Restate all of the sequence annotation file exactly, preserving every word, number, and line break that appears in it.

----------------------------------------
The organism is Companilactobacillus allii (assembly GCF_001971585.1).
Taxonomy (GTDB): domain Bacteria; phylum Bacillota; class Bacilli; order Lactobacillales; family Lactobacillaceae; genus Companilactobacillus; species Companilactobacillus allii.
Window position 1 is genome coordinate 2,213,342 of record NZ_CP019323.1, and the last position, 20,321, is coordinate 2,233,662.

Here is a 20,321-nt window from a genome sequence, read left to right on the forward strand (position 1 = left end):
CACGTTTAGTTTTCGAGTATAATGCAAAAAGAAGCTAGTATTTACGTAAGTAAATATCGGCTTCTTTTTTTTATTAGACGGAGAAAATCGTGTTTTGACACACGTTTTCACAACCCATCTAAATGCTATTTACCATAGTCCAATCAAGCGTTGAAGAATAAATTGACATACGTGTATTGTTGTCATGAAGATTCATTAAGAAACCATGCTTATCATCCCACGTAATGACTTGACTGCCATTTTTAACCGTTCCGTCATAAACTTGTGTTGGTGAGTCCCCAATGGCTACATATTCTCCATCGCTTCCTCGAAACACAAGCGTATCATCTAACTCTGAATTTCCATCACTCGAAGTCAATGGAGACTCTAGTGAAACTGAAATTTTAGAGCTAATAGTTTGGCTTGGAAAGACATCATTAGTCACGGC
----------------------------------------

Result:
The organism is Companilactobacillus allii (assembly GCF_001971585.1).
Taxonomy (GTDB): domain Bacteria; phylum Bacillota; class Bacilli; order Lactobacillales; family Lactobacillaceae; genus Companilactobacillus; species Companilactobacillus allii.
Window position 1 is genome coordinate 2,213,342 of record NZ_CP019323.1, and the last position, 20,321, is coordinate 2,233,662.

Here is a 20,321-nt window from a genome sequence, read left to right on the forward strand (position 1 = left end):
CACGTTTAGTTTTCGAGTATAATGCAAAAAGAAGCTAGTATTTACGTAAGTAAATATCGGCTTCTTTTTTTTATTAGACGGAGAAAATCGTGTTTTGACACACGTTTTCACAACCCATCTAAATGCTATTTACCATAGTCCAATCAAGCGTTGAAGAATAAATTGACATACGTGTATTGTTGTCATGAAGATTCATTAAGAAACCATGCTTATCATCCCACGTAATGACTTGACTGCCATTTTTAACCGTTCCGTCATAAACTTGTGTTGGTGAGTCCCCAATGGCTACATATTCTCCATCGCTTCCTCGAAACACAAGCGTATCATCTAACTCTGAATTTCCATCACTCGAAGTCAATGGAGACTCTAGTGAAACTGAAATTTTAGAGCTAATAGTTTGGCTTGGAAAGACATCATTAGTCACGGC